John Greenleaf Whittier Homestead

Edit profile
John Greenleaf Whittier Homestead
The John Greenleaf Whittier Homestead is the birthplace and home of American Quaker poet and abolitionist John Greenleaf Whittier. It currently serves as a museum.

History
The homestead is located at 305 Whittier Road in Haverhill, Massachusetts. Built in 1688 by Thomas Whittier, pioneer and great-great-grandfather of John Greenleaf Whittier. Thomas Whittier chose the site (originally 148 acres) for its proximity to Fernside Brook, which could both provide water and turn the wheel of a gristmill. The poet was born in 1807 in the southwest parlor of the farm house, which today remains essentially the same as it was in that year. The homestead is the setting for his best-known narrative poem Snow-Bound , published in 1866 and an instant bestseller. Whittier also set many of his other poems in the Haverhill area, including "Fernside Brook", "The Barefoot Boy", and "The Sycamores". Whittier lived in the home for 29 years. Eventually, he settled in Amesbury, Massachusetts and sold the family farm. The home he moved to, the John Greenleaf Whittier Home, is also open to the public. The popularity of Snow-Bound also made the home popular; revived interest in nostalgic kitchens spurred by the poem inspired fans to try to emulate Whittier's kitchen. The poet noted in 1881 that a Cleveland, Ohio resident asked for exact measurements of his Haverhill kitchen in order to recreate Whittier's child-hood hearth. "I certainly never dreamed when writing 'Snow-Bound' ... that it could be worthy of a counterfeit presentation'", he wrote.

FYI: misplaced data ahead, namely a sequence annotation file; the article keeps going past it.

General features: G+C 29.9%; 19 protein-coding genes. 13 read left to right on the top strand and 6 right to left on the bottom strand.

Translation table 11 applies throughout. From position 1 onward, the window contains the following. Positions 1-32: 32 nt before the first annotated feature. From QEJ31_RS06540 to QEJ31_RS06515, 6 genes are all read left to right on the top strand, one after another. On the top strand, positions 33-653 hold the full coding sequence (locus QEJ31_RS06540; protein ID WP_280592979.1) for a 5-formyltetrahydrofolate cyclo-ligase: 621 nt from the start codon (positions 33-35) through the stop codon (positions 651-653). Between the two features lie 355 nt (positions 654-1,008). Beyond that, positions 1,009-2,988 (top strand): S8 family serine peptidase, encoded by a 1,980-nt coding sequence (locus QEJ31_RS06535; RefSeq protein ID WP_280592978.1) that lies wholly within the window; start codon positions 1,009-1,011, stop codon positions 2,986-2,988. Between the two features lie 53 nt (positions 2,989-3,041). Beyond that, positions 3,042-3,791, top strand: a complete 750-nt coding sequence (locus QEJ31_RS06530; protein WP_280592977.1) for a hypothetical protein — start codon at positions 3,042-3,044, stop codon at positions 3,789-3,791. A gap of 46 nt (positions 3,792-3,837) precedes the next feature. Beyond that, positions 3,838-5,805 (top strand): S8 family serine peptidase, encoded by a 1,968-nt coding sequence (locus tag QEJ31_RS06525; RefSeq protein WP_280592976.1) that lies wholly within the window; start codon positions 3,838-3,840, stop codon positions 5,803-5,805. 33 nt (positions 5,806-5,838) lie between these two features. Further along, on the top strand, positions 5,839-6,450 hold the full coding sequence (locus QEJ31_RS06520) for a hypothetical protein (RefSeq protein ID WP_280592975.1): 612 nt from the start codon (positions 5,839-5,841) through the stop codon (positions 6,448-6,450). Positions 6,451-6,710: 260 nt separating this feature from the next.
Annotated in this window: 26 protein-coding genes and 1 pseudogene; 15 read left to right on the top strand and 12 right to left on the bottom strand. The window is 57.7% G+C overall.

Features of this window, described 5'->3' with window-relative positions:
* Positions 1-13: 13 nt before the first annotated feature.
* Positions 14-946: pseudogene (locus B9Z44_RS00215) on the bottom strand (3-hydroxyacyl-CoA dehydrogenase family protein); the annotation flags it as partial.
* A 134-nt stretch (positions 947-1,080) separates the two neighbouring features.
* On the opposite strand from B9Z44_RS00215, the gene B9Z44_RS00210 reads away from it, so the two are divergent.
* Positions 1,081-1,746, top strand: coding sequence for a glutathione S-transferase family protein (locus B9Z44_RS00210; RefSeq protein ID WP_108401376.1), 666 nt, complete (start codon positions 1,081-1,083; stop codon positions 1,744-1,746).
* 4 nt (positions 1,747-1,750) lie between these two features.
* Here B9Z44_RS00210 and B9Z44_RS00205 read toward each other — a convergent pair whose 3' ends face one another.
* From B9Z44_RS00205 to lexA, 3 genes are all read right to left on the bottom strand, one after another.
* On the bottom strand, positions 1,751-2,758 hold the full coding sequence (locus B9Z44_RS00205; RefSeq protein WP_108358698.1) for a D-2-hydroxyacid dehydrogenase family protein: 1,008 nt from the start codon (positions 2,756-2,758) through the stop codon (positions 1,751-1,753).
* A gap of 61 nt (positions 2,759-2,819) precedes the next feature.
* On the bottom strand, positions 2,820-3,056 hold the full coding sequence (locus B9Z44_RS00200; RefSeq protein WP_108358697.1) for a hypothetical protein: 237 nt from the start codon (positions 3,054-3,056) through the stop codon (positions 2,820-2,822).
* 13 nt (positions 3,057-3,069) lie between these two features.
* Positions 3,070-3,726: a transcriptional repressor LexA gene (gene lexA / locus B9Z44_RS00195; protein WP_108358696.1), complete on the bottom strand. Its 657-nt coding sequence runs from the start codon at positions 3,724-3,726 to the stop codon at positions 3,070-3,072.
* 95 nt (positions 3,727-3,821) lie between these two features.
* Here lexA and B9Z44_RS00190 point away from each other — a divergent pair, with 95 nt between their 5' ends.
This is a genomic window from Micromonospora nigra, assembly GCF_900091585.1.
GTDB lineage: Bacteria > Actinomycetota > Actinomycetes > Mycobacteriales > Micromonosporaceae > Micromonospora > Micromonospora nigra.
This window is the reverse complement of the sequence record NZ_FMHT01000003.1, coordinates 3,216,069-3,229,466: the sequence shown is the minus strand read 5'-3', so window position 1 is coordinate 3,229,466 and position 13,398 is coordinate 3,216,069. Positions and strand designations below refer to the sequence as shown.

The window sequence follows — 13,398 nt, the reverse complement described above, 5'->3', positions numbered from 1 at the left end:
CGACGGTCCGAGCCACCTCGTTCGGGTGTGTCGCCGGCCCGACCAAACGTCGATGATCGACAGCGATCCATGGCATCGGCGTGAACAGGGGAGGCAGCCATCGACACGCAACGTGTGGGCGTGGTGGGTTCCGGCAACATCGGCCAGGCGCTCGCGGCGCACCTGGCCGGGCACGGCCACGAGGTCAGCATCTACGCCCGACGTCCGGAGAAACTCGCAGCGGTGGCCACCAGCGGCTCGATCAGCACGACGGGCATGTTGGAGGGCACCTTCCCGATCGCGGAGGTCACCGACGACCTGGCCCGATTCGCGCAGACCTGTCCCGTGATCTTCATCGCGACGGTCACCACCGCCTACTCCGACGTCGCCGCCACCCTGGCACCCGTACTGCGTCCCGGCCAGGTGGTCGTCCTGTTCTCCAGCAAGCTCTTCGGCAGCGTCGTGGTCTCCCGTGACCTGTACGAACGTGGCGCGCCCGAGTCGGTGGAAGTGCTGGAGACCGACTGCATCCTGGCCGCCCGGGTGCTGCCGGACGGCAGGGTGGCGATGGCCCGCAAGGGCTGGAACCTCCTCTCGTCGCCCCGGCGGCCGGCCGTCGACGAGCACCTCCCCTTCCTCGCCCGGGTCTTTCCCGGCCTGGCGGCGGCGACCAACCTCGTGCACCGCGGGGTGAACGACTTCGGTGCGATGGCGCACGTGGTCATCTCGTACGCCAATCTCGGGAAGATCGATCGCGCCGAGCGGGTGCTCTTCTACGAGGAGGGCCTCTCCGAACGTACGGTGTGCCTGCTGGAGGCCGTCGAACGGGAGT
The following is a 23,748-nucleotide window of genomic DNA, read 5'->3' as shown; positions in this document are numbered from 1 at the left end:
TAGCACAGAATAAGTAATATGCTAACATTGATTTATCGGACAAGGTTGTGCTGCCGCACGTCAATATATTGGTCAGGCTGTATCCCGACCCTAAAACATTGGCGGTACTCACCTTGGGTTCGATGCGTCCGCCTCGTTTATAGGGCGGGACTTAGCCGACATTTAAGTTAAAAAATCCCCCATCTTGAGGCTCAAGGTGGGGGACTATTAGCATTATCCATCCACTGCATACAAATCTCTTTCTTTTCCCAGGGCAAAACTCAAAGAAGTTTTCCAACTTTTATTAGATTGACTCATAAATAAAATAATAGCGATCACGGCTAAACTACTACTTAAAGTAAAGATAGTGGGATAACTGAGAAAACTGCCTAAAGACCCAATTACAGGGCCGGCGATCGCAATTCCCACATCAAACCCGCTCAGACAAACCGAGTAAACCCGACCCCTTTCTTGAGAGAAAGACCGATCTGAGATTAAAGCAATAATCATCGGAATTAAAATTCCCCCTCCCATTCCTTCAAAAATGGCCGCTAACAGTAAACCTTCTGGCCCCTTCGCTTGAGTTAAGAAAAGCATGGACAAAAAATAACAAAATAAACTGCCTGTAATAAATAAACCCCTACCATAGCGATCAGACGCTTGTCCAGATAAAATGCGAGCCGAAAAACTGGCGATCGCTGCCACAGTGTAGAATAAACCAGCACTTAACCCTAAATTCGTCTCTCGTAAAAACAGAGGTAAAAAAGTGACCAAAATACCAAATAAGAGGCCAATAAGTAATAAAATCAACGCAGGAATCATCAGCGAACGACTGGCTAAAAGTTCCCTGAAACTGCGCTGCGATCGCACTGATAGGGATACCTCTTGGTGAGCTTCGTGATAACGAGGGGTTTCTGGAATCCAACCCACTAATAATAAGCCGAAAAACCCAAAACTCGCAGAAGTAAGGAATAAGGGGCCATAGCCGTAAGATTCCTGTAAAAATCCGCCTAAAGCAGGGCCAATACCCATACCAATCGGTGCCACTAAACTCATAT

After Whittier
Former mayor of Haverhill and boyhood friend of Whittier, James Carleton, bought the farm and donated it to the Haverhill Whittier Club. It was officially opened in 1893, a year after the poet’s death. Today, it functions as a hands-on museum dedicated to the poet’s memory; visitors are allowed to sit in chairs actually used by the family, and the guest register sits on the desk built in 1786 for the poet's great grandfather. The family burial plot is also located on the grounds of the Homestead. Whittier himself, however, is buried in Amesbury.

Building Activity

  • updated a digital reference
    about 5 years ago via Annotator
  • updated a digital reference
    about 5 years ago via OpenBuildings.com